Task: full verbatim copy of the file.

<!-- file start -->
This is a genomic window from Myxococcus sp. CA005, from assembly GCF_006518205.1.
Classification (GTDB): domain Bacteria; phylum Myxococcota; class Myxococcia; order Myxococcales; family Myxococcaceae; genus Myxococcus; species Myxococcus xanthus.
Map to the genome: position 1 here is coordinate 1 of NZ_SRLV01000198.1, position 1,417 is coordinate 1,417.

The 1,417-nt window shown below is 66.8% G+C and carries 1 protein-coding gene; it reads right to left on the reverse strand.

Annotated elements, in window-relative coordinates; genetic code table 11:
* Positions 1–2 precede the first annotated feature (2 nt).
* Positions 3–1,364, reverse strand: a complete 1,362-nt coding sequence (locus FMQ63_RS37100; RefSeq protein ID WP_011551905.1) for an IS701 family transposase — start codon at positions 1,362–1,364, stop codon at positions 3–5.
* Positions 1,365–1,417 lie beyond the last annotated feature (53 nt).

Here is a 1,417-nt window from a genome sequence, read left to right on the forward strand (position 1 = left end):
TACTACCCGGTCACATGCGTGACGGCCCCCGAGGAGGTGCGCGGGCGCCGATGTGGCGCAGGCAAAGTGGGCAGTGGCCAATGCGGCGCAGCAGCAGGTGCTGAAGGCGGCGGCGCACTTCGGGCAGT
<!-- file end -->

This is a genomic window from Myxococcus sp. CA005, from assembly GCF_006518205.1.
Classification (GTDB): domain Bacteria; phylum Myxococcota; class Myxococcia; order Myxococcales; family Myxococcaceae; genus Myxococcus; species Myxococcus xanthus.
Map to the genome: position 1 here is coordinate 1 of NZ_SRLV01000198.1, position 1,417 is coordinate 1,417.

The 1,417-nt window shown below is 66.8% G+C and carries 1 protein-coding gene; it reads right to left on the reverse strand.

Annotated elements, in window-relative coordinates; genetic code table 11:
* Positions 1–2 precede the first annotated feature (2 nt).
* Positions 3–1,364, reverse strand: a complete 1,362-nt coding sequence (locus FMQ63_RS37100; RefSeq protein ID WP_011551905.1) for an IS701 family transposase — start codon at positions 1,362–1,364, stop codon at positions 3–5.
* Positions 1,365–1,417 lie beyond the last annotated feature (53 nt).

Here is a 1,417-nt window from a genome sequence, read left to right on the forward strand (position 1 = left end):
TACTACCCGGTCACATGCGTGACGGCCCCCGAGGAGGTGCGCGGGCGCCGATGTGGCGCAGGCAAAGTGGGCAGTGGCCAATGCGGCGCAGCAGCAGGTGCTGAAGGCGGCGGCGCACTTCGGGCAGT